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This item is a game information page
It belongs to categories: Orthodox chess, 
It was last modified on: 2016-03-09
 By Charles  Gilman. Nearlydouble Chess. A 2d variant with the whole of two identical sets minus the second King. (11x11, Cells: 121) [All Comments] [Add Comment or Rating]
Jeremy Good wrote on 2007-03-31 UTC
Charles, I really enjoyed reading your description, at the bottom of this page, of all possible ways pawns could make their first doublemove. That sort of systematic approach is one of the things I really like about your work.

Charles Gilman wrote on 2007-03-17 UTC
132 is not 'nearly' twice 64 in the sense of being just short of it. It is surely more logical to have just under twice the number of both squares and pieces than to have just over twice one and just under twice the other. The latter would exacerbate the change in piece density (in the case of your suggestion to 46.97%) rather than partially cancel it out (in the case of this variant to 51.24%).

Abdul-Rahman Sibahi wrote on 2007-03-15 UTC
In fact, the 11x12 (132 squares) board is 'nearer' to double boards (128) than 11x11 (121). The simple calculations show that 132-128 is 4 , while 128-121 is 7 . So it would still be nearly double.

Charles Gilman wrote on 2007-03-15 UTC

I've only just read the comments, as for some reason the first one didn't get e-mailed to me. My first thoughts are as follows.

1: I'd be reluctant to go to 11x12 as that would over twice the FIDE number of squares and so no longer 'nearly' double in that aspect.

2: You're right about the point in pieces not being demoted or lost due to another piece being captured. I'll try to rephrase it to make this clear. As for promoting if you have the full quota, yes, the first two must become Queens.

3: I am indeed planning a Nearlydouble Wildebeest Chess, on a board of 14 ranks by 15 files, and decreasingly powerful double Pawn moves from successive ranks.


Abdul-Rahman Sibahi wrote on 2007-03-15 UTC
Another question regarding promotion: Assuming the player has a full set of pieces, and a pawn reaches the last rank; I understand from the rules that the pawn can only promote to a queen because he has less than four queens. Am I right ?

Abdul-Rahman Sibahi wrote on 2007-03-14 UTCGood ★★★★
I would suggest enlarging the board a little, just a little, to 11 files x 12 ranks, for the following reasons: 1. dividing the board to three equal areas (The warfield, the white camp, and the black camp.) 2. More importantly, the white squared bishops, in both camps, have quite a field in the opening, which might lead to quick exchanges. Adding a rank would let the white squared bishops from one camp oppose the dark squared ones in the other. 3. The white squared bishop is slightly stronger than the dark squared bishop. (In the current form, a dark colored bishop and a knight can't force mate.) --- I wonder how the game would be like played with Extinction or Suicide rules. (It would also be interesting to have a Wildebeest variant.) --- 'the restriction that only if they have at least four of every type can they have more than four of any type.' I assume that this applies to promotion only ? I mean, if a player has five rooks and one of his knights was captured, surely a rook wouldn't demote ?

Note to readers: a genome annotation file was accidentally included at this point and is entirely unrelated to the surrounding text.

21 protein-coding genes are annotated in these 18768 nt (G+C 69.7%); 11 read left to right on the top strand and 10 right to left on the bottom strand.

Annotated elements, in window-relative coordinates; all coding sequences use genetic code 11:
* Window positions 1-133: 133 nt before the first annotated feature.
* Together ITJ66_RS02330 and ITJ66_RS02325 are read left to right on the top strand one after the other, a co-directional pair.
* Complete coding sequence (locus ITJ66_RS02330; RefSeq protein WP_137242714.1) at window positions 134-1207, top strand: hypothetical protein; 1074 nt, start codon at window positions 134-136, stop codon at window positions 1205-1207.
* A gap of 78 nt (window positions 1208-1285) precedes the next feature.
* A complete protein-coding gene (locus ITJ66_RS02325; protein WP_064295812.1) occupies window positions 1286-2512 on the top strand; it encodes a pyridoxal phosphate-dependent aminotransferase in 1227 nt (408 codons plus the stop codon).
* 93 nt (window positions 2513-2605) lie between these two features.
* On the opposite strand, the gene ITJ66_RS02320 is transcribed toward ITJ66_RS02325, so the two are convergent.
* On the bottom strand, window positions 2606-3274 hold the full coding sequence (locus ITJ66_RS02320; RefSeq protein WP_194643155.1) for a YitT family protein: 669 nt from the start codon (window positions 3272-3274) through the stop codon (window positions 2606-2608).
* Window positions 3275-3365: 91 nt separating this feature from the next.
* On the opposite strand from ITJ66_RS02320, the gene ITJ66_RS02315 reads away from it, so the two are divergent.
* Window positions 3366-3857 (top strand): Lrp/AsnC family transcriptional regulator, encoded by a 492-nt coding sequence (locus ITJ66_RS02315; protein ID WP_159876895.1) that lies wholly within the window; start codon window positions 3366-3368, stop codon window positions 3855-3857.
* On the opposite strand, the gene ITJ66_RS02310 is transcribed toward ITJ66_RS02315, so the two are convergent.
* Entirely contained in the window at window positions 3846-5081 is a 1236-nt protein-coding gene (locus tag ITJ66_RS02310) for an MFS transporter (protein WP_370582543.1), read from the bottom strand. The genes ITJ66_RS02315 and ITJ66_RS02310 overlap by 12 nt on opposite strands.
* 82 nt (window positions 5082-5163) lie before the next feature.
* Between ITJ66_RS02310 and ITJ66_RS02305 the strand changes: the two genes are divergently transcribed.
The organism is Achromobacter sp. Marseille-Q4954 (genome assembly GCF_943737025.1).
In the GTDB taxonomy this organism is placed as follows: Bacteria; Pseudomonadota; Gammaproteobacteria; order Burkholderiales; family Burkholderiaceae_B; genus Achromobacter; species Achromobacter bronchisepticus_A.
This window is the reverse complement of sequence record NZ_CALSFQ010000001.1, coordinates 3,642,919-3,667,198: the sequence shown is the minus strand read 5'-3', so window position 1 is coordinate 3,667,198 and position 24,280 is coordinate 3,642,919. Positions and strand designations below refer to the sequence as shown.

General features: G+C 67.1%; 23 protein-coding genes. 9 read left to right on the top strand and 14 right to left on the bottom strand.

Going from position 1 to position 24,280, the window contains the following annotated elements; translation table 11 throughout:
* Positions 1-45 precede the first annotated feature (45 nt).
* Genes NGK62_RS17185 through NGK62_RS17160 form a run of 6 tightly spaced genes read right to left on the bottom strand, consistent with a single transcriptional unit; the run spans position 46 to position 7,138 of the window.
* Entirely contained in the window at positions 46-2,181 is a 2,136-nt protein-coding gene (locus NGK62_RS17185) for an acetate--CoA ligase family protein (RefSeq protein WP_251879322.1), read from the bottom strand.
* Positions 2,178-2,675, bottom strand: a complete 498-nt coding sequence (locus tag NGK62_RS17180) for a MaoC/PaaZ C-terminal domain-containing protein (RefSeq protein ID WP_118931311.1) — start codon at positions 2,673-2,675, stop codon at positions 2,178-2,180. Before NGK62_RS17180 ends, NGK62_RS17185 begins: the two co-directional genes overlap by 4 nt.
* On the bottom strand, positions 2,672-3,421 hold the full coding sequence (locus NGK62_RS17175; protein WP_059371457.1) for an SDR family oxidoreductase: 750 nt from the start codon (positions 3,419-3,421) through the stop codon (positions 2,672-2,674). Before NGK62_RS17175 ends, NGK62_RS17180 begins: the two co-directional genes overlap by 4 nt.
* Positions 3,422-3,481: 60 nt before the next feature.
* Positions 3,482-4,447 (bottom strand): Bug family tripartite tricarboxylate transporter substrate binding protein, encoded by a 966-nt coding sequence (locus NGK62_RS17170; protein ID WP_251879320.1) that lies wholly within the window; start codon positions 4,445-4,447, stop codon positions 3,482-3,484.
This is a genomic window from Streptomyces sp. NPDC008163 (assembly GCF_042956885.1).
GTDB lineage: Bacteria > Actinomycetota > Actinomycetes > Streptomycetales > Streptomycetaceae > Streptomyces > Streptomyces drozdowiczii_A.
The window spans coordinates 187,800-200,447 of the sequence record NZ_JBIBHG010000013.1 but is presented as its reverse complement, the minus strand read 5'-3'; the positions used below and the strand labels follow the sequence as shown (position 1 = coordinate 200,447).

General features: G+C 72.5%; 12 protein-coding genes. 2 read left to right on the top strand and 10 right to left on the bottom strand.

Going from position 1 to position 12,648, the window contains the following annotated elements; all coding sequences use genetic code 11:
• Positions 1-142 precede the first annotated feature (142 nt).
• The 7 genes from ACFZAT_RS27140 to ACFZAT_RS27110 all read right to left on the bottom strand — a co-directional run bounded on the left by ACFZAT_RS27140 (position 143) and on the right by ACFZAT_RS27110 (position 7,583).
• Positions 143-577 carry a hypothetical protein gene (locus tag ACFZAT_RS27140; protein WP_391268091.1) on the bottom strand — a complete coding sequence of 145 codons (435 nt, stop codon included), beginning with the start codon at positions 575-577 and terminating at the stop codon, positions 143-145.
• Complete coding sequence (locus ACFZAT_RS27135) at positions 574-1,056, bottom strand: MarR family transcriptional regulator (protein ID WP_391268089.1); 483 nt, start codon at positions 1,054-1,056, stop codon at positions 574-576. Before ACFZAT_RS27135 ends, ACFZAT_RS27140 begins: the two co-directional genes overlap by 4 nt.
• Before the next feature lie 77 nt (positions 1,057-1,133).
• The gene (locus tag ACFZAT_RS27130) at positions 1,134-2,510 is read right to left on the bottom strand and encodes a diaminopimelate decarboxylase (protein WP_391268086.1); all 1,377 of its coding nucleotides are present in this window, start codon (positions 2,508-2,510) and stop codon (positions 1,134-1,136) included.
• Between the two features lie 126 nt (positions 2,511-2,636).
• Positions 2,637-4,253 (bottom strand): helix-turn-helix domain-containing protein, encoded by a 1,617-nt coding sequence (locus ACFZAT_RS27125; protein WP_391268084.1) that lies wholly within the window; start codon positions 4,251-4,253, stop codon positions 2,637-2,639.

Joe Joyce wrote on 2007-03-14 UTC
Very interesting game. Ten unlimited FIDE sliders of 15 total pieces, on an 11x11 board, with knights and pawns slightly augmented. Nice setup, a classic type: the FIDE standards, lots of power, just a little over 50% starting density. Be interesting to see how it plays, and very likely instructive. I'd expect it to often be a rather bloody tactical game with a somewhat extended opening phase and later phases that would feature chains of trades. [I do wonder how many pawns would be left at the end.] I also wonder how scalable this game is; how would a 12x20, with about double the squares and 20 sliders/side, play? Or a 16x16, with 3 sets of FIDES? Do you think it's more or less directly scalable, Charles? Or anybody?

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